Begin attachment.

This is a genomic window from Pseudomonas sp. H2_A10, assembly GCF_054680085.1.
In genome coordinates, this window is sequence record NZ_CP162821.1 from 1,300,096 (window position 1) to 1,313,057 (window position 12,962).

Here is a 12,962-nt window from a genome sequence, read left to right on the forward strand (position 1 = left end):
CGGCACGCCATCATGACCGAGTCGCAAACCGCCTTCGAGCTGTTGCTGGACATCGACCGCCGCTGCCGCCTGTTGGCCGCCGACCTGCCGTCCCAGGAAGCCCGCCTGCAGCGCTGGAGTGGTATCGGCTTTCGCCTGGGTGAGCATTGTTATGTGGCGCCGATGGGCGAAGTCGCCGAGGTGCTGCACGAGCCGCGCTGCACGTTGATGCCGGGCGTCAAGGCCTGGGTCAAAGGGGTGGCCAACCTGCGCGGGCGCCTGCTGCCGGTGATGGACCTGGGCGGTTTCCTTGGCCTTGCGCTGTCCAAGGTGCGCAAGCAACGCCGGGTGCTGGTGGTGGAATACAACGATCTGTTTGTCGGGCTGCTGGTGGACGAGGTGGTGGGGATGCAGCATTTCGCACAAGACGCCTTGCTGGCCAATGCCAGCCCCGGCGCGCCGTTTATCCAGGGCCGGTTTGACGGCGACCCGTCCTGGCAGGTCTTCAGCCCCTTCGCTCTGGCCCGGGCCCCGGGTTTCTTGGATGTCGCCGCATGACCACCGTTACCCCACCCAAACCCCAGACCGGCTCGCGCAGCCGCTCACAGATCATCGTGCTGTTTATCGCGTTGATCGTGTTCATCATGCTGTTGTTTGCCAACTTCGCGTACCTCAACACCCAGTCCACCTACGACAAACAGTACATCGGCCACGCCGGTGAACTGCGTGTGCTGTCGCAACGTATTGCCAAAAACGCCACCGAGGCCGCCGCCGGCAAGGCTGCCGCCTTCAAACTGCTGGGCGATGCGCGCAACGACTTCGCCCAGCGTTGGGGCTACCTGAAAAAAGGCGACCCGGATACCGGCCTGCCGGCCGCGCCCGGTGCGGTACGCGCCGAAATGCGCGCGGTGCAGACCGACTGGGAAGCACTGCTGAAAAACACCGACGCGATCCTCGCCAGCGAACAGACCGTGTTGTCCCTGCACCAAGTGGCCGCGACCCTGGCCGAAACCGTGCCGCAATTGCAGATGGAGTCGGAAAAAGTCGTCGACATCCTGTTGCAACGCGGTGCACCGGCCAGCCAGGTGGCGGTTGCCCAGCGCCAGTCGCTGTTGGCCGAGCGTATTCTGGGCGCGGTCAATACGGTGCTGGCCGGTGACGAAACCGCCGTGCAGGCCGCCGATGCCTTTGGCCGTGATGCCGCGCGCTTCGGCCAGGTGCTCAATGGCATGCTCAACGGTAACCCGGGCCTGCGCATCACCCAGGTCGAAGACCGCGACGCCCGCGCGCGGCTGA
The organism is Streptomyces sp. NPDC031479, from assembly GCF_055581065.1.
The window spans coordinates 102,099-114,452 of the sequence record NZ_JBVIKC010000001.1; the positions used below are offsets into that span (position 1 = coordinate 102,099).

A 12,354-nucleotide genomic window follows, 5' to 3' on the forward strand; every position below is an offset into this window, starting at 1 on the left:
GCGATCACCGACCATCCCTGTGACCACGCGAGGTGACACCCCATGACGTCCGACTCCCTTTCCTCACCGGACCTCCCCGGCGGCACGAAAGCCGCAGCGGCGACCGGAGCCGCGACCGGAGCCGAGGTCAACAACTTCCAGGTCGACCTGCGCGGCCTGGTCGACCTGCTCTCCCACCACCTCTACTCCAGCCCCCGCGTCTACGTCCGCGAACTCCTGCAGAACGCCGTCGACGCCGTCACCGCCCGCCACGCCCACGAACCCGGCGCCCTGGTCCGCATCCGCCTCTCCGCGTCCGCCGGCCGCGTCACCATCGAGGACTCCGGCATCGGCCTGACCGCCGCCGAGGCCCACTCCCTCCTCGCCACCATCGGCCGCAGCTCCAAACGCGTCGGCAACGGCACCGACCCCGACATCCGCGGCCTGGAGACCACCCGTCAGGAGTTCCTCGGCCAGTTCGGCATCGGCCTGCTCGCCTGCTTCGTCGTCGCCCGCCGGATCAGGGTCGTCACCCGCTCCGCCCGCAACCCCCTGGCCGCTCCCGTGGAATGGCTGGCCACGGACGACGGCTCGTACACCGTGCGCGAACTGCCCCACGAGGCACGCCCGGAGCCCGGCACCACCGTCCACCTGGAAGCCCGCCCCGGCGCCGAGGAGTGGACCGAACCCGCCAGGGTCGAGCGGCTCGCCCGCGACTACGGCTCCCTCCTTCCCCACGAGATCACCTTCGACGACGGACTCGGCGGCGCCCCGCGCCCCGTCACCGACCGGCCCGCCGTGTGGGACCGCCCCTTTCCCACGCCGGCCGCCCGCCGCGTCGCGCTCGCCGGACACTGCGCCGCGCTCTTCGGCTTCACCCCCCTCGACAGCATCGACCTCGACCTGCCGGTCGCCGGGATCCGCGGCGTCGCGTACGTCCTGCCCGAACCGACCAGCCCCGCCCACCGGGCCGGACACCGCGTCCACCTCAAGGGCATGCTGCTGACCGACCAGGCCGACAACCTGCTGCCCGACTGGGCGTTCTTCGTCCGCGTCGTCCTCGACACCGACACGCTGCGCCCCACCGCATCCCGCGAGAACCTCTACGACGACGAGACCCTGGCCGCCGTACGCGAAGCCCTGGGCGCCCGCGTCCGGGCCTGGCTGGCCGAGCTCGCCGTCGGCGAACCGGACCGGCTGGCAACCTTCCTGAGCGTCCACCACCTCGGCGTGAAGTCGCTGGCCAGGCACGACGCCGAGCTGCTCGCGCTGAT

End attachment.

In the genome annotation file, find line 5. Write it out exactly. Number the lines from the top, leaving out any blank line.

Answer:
The organism is Streptomyces sp. NPDC031479, from assembly GCF_055581065.1.